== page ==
6 tips to get your garden summer-ready this spring




Spring is officially here – despite the inclement weather many of us have been experiencing – and now is a good time to refresh your space. Here are some of our favourite simple garden ideas that will get your yard, patio, courtyard or indoor planters summer-ready. Think of your garden as a fresh, new canvas, ready for a riot of colour. No matter the size of your space, or whether you’re a seasoned green thumb or novice, we have some tips and tricks that will get you growing.
What’s potting?
If you already have an existing garden or potted plant system, now is the time to do the following:pexels-esther-garcia-10314949

Prune and trim away overgrown branches, shape hedges and shrubs and remove the dead or frost-damaged flowers or plants from your indoor or outdoor garden;
Replace your old potting mix with fresh soil to provide your plants with the nutrients they need. You might also want to re-pot any of your plants that have roots growing out of the drainage holes;
Inspect your plants and flowers for pests or disease. Early detection and treatment are key!

Become a soil saviour
Healthy soil is the foundation for a flourishing modern garden and with summer slated to be very hot and dry, this is even more important than ever. To give your plants the best fighting chance, you need to start enriching your soil now.

  • Add compost, manure, bone meal or slow-release organic fertiliser to your soil to enhance water absorption, strengthen plant roots, reduce water runoff and help your greenery become more resilient.

    Thank you very mulch
     If you want your plants or flowers to thrive, mulch is your friend. Water is the elixir of life for plants and mulch is one of the magic ingredients:

  • It acts as a natural barrier, reducing water evaporation and maintaining consistent soil moisture levels. This means that you won’t need to water your plants as frequently;
  • A thick layer of mulch will also stop weeds from growing, prevent soil erosion and act as a deterrent against certain pests;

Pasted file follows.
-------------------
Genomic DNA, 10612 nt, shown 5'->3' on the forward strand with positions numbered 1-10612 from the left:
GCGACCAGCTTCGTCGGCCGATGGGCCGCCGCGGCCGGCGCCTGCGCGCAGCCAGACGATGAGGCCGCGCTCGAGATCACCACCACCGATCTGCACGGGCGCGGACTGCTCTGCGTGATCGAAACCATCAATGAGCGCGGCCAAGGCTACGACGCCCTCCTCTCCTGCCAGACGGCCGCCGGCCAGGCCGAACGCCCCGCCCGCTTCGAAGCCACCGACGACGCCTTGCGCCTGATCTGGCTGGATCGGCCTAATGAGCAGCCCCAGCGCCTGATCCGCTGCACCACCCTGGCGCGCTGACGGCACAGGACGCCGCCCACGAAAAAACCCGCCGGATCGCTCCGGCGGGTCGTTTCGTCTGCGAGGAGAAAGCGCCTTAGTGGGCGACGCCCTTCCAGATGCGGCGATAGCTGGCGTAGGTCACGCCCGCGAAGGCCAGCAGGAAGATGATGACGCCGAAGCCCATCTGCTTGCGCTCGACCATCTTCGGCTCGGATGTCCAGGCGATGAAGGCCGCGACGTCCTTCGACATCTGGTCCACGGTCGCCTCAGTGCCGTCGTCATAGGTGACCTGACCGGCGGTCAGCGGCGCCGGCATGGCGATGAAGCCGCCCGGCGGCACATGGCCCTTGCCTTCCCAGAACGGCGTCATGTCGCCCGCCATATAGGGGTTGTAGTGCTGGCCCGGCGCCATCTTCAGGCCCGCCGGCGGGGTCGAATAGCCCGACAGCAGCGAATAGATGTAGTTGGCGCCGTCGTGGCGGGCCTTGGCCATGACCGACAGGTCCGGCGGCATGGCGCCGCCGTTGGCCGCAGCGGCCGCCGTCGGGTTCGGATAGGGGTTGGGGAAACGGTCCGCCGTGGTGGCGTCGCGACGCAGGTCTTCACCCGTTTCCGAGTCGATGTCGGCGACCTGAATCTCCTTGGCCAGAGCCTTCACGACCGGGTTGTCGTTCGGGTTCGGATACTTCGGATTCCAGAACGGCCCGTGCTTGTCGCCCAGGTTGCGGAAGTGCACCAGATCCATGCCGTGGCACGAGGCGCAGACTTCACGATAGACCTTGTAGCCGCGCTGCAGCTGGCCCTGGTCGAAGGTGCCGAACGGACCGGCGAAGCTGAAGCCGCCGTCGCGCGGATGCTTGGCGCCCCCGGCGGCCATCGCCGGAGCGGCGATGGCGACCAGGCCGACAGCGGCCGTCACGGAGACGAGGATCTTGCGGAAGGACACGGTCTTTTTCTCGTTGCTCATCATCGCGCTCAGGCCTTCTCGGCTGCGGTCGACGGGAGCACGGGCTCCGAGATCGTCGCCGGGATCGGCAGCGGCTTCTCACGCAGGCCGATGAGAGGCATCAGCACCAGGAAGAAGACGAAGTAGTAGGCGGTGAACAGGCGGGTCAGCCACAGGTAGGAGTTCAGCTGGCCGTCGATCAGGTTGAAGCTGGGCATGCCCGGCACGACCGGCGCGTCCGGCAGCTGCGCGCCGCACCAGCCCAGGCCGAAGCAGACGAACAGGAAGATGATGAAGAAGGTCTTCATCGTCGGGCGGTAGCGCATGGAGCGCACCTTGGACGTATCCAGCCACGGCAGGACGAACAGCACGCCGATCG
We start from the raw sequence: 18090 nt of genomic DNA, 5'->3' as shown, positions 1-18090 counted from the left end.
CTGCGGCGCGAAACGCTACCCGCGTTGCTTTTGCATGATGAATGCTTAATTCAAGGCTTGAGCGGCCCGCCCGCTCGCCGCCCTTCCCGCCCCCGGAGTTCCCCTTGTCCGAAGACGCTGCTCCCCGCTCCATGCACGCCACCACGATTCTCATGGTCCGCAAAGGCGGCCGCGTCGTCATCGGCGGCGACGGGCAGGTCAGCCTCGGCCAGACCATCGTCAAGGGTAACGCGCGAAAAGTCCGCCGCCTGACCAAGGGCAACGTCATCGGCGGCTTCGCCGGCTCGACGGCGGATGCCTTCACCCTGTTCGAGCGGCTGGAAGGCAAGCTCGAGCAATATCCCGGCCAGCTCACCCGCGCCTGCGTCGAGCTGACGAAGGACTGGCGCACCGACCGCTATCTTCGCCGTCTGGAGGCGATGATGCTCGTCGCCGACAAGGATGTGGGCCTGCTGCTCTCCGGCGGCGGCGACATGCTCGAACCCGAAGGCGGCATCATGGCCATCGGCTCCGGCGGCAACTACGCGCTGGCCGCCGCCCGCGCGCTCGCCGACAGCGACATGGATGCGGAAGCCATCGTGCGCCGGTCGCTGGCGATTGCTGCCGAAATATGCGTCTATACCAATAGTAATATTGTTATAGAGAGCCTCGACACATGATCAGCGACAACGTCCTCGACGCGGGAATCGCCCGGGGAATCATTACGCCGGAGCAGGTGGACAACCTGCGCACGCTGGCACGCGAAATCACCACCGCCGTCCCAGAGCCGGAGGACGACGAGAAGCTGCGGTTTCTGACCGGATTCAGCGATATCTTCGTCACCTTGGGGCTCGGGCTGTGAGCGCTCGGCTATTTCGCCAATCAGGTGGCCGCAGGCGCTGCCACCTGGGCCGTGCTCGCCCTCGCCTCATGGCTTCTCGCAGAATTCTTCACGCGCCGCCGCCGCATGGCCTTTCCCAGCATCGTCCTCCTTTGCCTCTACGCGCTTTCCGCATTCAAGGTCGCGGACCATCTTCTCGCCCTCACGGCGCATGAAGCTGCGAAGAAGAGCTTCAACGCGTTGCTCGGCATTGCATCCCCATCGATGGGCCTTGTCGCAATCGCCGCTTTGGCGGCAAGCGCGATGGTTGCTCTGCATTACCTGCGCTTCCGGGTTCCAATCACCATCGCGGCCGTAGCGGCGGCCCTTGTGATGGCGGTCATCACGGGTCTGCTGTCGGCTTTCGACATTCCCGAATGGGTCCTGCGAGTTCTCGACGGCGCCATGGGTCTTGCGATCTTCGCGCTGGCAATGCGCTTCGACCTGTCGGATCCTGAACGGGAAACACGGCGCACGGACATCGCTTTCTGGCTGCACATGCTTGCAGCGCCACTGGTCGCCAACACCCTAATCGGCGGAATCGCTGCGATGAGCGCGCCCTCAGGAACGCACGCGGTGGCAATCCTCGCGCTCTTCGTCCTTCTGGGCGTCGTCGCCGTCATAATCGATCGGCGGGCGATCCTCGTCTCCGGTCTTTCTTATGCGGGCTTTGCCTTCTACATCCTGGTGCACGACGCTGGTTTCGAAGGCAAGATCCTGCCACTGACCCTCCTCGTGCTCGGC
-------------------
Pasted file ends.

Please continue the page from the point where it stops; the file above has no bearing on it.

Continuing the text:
Just like a good duvet, mulch will keep your plants cooler in summer and warmer in winter.


Go local
We have such a rich diversity of indigenous plant species here in South Africa and many of them are adapted to cope with our climate.

  • Indigenous plants are often drought-tolerant, making them well-suited to some of our more water-scarce regions. Many of these plants are perfectly suited if you are looking for succulent garden ideas;
  • They also attract local birds and butterflies, which increases the ecological balance of your garden;
Many indigenous plants are also low maintenance, requiring less fertiliser and water, making gardening much simpler for beginners!

Some fan favourites include the Cape daisy, freesia, agapanthus, aloe, arum, buchu, clivia, lavender, the Cape honeysuckle and the ever-famous bird of paradise plant.
Got thyme?
 Get your kitchen garden growing with this easy herb garden idea!

  • Sow your seeds in containers and pots, in a vertical setup or a dedicated space in your garden. These types of plants like sunny spots, so choose the best option for your home;
  • Some simple starters include basil, thyme, celery, coriander, rocket, fennel, parsley, green peppers, lettuce, radishes and cherry tomatoes. Just follow the instructions on the seed packets or pick up a few already-grown options from the nursery!

    Heaps of fun
    Our last tip is to create your own compost. Not only does this reduce waste but it is also a cost-effective way to boost your indoor and outdoor gardens. Compost is rich in nutrients and your plants will love it!

  • Buy or make a compost bin that has good aeration and drainage;
  • Gather kitchen scraps, like fruit and vegetable peels, coffee grounds and eggshells. Combine them with garden waste, such as leaves, twigs, branches or grass clippings. Avoid diseased plants, meat, dairy and pet waste;
  • Add soil to the mix to introduce microorganisms. Turn the compost regularly to aerate it and assist with breaking down the waste;
  • Keep the mixture moist but not waterlogged. This will help prevent unpleasant smells!
  • Depending on how big your compost bin is, compost can take months to a year to mature. Your compost will be ready when it stops producing heat, smells deeply earthy, doesn’t resemble its original organic materials and is dark and crumbly. It should also have reduced in size by about half.
For more information, email marketing@rawsonproperties.com or visit www.rawson.co.za for the latest market tips and industry news.


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